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Fugitive political operative and Proud Boys associate goads judge in email, claims he runs a “kangaroo court”

Jacob Engels appears on the Info Wars website run by conspiracy theorist Alex Jones. (Courtesy: YouTube)

In a defiant email written to a Central Florida judge, fugitive Republican blogger Jacob Engels all but dared the court to arrest him on a criminal contempt of court warrant he’s been dodging since last September. 

“I will fight from South Dakota and you can decide if you wish to violate the wishes of the Chief Judge about extraditing people on bullshit charges,” Engels wrote to Ninth Circuit Judge James Craner on April 27. “I am sure child support or other offenes [sic] are more worth your time.”

Judge Craner (Courtesy: 9th Judicial Circuit Court of FL)

Engels, a Proud Boys associate and protege of long-time Donald Trump confidante Roger Stone, has been wanted since Craner issued an arrest order for him last September. The order came after Engels’ failed to turn over court-ordered documents in a still-active defamation lawsuit filed against him in 2022 that alleges he was involved in a pay-to-play fake news operation targeting a former state House candidate. 

“I will not be a willing victim to this kangaroo court,” Engels wrote. 

It’s the latest development in the defamation case filed by Elizabeth Cornell, who ran in Lake County for the District 25 seat. She claims Engels, a self-described journalist, conspired with veteran GOP campaign operatives to defame her in two stories published on his Central Florida Post  website in 2022. The blog posts alleged Cornell took financial advantage of an elderly business client and had an affair with a married man. 

Shortly after Engels published, PACs controlled by high-level Republican operatives James Blair and Stafford Jones sent mailers to voters in Cornell’s district repeating the allegations. Both Blair, who serves as the political director for Donald Trump’s presidential campaign, and Jones backed the Republican incumbent in the primary, Taylor Yarkovsky, who won the election.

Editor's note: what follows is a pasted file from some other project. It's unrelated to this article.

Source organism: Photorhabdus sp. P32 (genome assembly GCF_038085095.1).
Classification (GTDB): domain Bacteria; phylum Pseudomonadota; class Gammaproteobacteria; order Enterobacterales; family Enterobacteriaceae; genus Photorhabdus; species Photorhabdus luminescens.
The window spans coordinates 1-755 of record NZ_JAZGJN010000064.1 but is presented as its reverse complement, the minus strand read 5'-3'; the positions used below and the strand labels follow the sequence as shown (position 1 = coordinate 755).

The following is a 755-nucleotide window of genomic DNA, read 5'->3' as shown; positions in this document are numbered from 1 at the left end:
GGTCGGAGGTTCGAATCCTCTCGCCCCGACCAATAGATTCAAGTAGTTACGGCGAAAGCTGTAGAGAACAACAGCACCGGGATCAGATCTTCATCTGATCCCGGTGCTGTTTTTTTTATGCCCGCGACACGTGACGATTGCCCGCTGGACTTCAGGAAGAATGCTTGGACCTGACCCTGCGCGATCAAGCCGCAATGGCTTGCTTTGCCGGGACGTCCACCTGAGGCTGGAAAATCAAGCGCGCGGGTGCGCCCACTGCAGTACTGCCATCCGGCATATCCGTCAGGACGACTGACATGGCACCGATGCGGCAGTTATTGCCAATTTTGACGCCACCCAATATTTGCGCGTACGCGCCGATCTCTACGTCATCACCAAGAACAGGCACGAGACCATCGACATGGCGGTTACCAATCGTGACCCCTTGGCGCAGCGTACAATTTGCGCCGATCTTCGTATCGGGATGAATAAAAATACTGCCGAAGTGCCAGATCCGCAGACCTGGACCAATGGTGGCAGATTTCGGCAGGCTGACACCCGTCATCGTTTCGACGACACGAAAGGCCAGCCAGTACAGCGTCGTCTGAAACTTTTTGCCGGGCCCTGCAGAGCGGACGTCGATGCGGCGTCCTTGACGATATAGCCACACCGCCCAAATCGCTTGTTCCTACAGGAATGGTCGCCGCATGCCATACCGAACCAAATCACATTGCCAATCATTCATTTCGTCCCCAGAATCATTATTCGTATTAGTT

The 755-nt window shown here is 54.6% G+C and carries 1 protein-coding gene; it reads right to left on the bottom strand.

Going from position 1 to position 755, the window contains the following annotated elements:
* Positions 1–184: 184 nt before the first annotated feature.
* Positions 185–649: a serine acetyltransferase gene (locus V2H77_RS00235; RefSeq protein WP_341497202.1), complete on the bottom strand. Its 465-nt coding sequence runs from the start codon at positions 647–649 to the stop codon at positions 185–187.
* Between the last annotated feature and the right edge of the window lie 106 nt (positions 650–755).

Second of Engels’ two blog posts on Cornell.

The same GOP PACs paid Engels $3,800 when the first article was published, according to invoices obtained by Cornell’s attorney, Ricardo Reyes.

“Blair and Jones would pay Engels to publish defamatory posts on his blog site … which masqueraded as a legitimate news or news commentary site,” Reyes wrote in an amended complaint. “[A]nd then Blair and Jones would cite to and quote from Engels’ blog posts in mailers and texts to further defame Cornell and mislead Republican primary voters.”

Both Blair and Jones, who was a figure in the 2020 “ghost” candidate scandal involving three bogus state senate candidates, are named as defendants in the lawsuit, along with GOP consultant Ryan Smith. All three denied wrongdoing in court filings. 

In a phone interview with the Trident, Engels, who claimed to be in South Dakota, said the $3,800 payment he received was paid by Blair not for writing the Cornell stories but for shooting a video of his former boss, the operative Roger Stone, touting Cornell’s opponent, Yarkovsky.

Blair now works as political director for Trump’s presidential
campaign. (Courtesy: X/@JamesBlairUSA)

“I told James [Blair] from the start that was something he needed to be responsible for,” said Engels, who added that he had no idea what became of the video (a robocall Stone recorded for Yarkovsky’s campaign can be heard here).

“The legal system has zeroed in on people like Donald Trump and myself,” said Engels. “They came after my publication and attacked me. … This is an attack on free speech in America.”

Engels said his reporting on Cornell is supported by public records and called himself a victim of “lawfare.” 

In the complaint Reyes refutes the notion that Engels is a journalist — and Judge Craner ruled Engels’ didn’t qualify for journalist’s privilege in the case as well.